What you said has led me to this...the pod seemed 'stopped' relative to it's position to Discovery after it had gone from the pod bay to the antenna. However, it had only 'slowed' to it's position alongside Discovery...is that correct?

Sorry to be geeking on this...wish I had had physics, now Posted Image Interesting stuff.
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#9 of 68 OFFLINE   Andrew Chong

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Posted April 24 2006 - 06:54 AM

Let me try my hand at explaining. It's all about relativity. Yes, relative to the Discovery, the pod appeared stopped. Relative to, say, the sun, both the Discovery and the pod would appear to be moving at the same velocity.
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#10 of 68 OFFLINE   Holadem

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Posted April 24 2006 - 07:00 AM


Correct.

The same reason when you jump straight up, the earth does not rotate away from under you... you fall back on the same spot because the inertia of the earth's rotation allows you to travel at the same speed in the same direction (West-East) for the time you are airborne, causing you to land on the same spot. Essentially, it is as if the earth threw you. This example breaks down over larger distances, but for the purposes of this discussion, it is sufficient.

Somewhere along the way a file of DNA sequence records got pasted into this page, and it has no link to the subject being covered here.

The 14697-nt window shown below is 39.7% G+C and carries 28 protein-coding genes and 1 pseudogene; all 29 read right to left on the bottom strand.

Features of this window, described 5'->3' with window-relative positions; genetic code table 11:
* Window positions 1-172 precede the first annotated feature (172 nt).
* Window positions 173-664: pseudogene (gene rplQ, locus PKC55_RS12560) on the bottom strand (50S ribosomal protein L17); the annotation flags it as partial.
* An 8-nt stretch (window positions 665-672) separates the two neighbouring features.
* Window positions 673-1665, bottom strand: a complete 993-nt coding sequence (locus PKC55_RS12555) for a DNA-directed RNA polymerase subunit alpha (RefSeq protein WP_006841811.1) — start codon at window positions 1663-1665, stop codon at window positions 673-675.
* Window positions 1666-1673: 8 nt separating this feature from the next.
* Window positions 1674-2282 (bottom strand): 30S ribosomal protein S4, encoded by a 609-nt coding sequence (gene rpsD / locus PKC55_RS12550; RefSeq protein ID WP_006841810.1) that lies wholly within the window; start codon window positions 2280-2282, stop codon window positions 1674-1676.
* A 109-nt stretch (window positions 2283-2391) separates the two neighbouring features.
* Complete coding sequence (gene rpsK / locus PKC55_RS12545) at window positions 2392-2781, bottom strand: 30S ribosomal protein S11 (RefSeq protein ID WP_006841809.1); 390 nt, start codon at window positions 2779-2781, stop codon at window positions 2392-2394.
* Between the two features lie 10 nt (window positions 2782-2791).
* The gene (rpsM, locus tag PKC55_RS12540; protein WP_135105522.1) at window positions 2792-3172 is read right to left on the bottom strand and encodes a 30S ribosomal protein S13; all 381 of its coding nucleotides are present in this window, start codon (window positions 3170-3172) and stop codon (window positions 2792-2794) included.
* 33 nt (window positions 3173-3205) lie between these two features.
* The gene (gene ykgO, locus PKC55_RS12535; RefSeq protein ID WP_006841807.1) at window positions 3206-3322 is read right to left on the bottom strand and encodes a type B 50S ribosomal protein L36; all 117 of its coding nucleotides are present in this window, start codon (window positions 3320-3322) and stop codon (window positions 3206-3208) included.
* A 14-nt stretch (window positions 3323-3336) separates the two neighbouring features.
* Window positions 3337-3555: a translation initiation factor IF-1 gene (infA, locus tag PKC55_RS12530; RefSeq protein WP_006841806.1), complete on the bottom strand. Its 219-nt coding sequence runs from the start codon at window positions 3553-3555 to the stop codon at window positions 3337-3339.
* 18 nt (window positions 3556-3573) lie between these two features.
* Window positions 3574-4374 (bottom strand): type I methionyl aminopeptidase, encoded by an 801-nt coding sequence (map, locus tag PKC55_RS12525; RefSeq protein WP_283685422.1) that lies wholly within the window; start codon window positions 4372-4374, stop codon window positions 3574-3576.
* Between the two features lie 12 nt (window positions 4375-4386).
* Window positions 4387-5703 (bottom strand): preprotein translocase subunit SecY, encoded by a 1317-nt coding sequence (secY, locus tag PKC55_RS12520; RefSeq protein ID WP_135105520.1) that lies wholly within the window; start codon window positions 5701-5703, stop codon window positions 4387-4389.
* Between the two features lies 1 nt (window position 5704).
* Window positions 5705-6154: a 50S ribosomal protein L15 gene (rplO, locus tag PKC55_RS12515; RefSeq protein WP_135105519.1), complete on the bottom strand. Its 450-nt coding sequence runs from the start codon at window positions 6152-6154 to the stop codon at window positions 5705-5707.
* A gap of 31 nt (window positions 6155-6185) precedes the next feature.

Now imagine what would happen to all of us if the earth stopped spinning all of a sudden (noting that the rotation speed at the equator is a little more than 1000mph, less where you live, all the way down to 0 at the poles). Then you would suddenly become aware of your inertia Posted Image.

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#11 of 68 OFFLINE   Dan Keliikoa

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Posted April 24 2006 - 07:02 AM

Okay, I'm good on the physics now Posted Image Thanks guys!

Anyone care to comment on HAL not taking control of Dave's pod while he's in it? Or should it be assumed that if he's controlling it, HAL is unable to?

Also, is Dave aging in a matter of minutes, or is he aging in real time? It seems that the aging process is going as fast as what we are actually seeing.
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#12 of 68 OFFLINE   JeremyErwin

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Posted April 24 2006 - 07:52 AM

Are you quite sure that HAL made a mistake? Perhaps he had some good reasons for indicating a fault in the AE35 unit. This component controlled the Discovery's antenna, and HAL might well have had reason to interrupt communications with earth. He might have planned the murders at this stage, or perhaps he was testing the crew's tolerance for the mistakes that inevitably arise with full sentience. On the other hand, he might have overestimated the crew's trust in him.